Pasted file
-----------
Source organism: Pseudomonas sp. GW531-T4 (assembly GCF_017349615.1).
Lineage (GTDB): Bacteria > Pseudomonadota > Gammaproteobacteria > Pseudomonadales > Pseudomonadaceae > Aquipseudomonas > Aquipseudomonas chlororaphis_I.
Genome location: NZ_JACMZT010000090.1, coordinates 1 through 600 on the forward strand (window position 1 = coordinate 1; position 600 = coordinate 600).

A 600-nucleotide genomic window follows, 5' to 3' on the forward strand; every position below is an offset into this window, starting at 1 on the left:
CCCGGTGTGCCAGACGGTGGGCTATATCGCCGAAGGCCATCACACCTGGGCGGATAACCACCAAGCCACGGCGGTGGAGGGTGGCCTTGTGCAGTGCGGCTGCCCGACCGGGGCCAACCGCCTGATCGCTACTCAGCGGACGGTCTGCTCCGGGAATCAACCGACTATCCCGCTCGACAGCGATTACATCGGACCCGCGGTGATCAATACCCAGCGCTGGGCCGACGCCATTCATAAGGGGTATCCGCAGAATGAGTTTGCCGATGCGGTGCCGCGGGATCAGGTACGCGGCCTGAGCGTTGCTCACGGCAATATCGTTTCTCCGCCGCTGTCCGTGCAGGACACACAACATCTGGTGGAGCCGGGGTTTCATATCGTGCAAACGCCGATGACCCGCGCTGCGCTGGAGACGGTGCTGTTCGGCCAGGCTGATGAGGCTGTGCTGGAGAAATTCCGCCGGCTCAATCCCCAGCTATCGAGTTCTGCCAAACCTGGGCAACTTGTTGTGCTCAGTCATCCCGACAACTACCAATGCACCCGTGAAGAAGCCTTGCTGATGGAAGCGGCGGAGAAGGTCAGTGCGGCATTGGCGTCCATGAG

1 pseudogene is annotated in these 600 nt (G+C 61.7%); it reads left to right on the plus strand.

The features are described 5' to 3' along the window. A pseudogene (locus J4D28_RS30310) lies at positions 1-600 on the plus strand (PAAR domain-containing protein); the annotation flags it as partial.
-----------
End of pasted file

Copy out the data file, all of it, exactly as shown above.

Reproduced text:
Source organism: Pseudomonas sp. GW531-T4 (assembly GCF_017349615.1).
Lineage (GTDB): Bacteria > Pseudomonadota > Gammaproteobacteria > Pseudomonadales > Pseudomonadaceae > Aquipseudomonas > Aquipseudomonas chlororaphis_I.
Genome location: NZ_JACMZT010000090.1, coordinates 1 through 600 on the forward strand (window position 1 = coordinate 1; position 600 = coordinate 600).

A 600-nucleotide genomic window follows, 5' to 3' on the forward strand; every position below is an offset into this window, starting at 1 on the left:
CCCGGTGTGCCAGACGGTGGGCTATATCGCCGAAGGCCATCACACCTGGGCGGATAACCACCAAGCCACGGCGGTGGAGGGTGGCCTTGTGCAGTGCGGCTGCCCGACCGGGGCCAACCGCCTGATCGCTACTCAGCGGACGGTCTGCTCCGGGAATCAACCGACTATCCCGCTCGACAGCGATTACATCGGACCCGCGGTGATCAATACCCAGCGCTGGGCCGACGCCATTCATAAGGGGTATCCGCAGAATGAGTTTGCCGATGCGGTGCCGCGGGATCAGGTACGCGGCCTGAGCGTTGCTCACGGCAATATCGTTTCTCCGCCGCTGTCCGTGCAGGACACACAACATCTGGTGGAGCCGGGGTTTCATATCGTGCAAACGCCGATGACCCGCGCTGCGCTGGAGACGGTGCTGTTCGGCCAGGCTGATGAGGCTGTGCTGGAGAAATTCCGCCGGCTCAATCCCCAGCTATCGAGTTCTGCCAAACCTGGGCAACTTGTTGTGCTCAGTCATCCCGACAACTACCAATGCACCCGTGAAGAAGCCTTGCTGATGGAAGCGGCGGAGAAGGTCAGTGCGGCATTGGCGTCCATGAG

1 pseudogene is annotated in these 600 nt (G+C 61.7%); it reads left to right on the plus strand.

The features are described 5' to 3' along the window. A pseudogene (locus J4D28_RS30310) lies at positions 1-600 on the plus strand (PAAR domain-containing protein); the annotation flags it as partial.